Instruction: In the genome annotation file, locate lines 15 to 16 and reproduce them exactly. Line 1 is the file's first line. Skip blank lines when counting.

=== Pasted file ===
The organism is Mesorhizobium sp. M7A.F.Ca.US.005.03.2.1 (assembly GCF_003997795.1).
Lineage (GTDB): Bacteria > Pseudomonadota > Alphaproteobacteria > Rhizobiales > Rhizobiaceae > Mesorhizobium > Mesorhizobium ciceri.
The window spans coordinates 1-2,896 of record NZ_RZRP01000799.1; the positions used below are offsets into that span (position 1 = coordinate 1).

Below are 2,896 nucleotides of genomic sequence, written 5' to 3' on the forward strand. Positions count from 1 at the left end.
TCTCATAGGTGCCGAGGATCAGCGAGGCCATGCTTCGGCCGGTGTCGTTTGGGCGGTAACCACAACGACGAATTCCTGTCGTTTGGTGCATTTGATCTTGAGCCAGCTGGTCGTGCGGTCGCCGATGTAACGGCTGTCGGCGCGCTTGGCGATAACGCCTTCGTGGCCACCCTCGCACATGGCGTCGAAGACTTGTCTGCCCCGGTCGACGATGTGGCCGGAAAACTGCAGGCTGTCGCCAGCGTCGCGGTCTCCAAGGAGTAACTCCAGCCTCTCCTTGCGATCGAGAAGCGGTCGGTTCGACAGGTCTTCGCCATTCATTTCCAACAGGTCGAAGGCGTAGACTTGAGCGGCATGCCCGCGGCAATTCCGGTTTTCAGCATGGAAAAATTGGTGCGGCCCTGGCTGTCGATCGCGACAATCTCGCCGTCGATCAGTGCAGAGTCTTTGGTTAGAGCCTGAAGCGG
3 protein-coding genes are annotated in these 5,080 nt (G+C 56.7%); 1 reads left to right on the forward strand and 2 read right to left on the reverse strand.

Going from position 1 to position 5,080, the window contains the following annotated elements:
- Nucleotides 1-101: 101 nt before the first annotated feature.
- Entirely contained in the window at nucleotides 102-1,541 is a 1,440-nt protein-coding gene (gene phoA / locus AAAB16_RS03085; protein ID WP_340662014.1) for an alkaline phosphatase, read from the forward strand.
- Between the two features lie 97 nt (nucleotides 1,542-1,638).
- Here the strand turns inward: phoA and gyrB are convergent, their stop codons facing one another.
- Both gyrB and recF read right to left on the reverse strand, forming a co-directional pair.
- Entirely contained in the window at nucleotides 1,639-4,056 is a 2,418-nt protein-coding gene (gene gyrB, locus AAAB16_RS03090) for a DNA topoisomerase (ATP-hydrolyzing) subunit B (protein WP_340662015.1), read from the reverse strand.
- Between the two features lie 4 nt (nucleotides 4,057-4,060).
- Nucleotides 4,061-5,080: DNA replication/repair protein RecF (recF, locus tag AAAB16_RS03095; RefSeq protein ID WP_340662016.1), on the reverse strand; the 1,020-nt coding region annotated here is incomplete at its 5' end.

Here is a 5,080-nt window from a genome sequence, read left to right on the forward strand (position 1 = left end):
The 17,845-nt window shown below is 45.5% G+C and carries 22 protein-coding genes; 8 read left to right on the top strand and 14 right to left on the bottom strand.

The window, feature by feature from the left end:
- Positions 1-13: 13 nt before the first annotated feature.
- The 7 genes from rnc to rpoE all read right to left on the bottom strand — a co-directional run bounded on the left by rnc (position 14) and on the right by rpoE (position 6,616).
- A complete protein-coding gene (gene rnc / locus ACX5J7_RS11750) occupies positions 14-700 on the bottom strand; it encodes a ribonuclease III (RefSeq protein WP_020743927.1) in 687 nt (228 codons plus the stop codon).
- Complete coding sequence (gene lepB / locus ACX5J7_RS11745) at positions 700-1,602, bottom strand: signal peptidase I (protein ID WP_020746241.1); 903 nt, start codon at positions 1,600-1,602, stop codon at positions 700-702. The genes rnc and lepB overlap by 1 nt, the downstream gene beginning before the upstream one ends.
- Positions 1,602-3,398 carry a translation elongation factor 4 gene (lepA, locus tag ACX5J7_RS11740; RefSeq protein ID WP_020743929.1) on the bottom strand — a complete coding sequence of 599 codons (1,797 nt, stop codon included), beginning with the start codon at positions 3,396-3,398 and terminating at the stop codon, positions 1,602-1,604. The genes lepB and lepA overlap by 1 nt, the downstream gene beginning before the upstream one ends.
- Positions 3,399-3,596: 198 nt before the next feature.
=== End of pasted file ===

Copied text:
- Nucleotides 4,061-5,080: DNA replication/repair protein RecF (recF, locus tag AAAB16_RS03095; RefSeq protein ID WP_340662016.1), on the reverse strand; the 1,020-nt coding region annotated here is incomplete at its 5' end.

Here is a 5,080-nt window from a genome sequence, read left to right on the forward strand (position 1 = left end):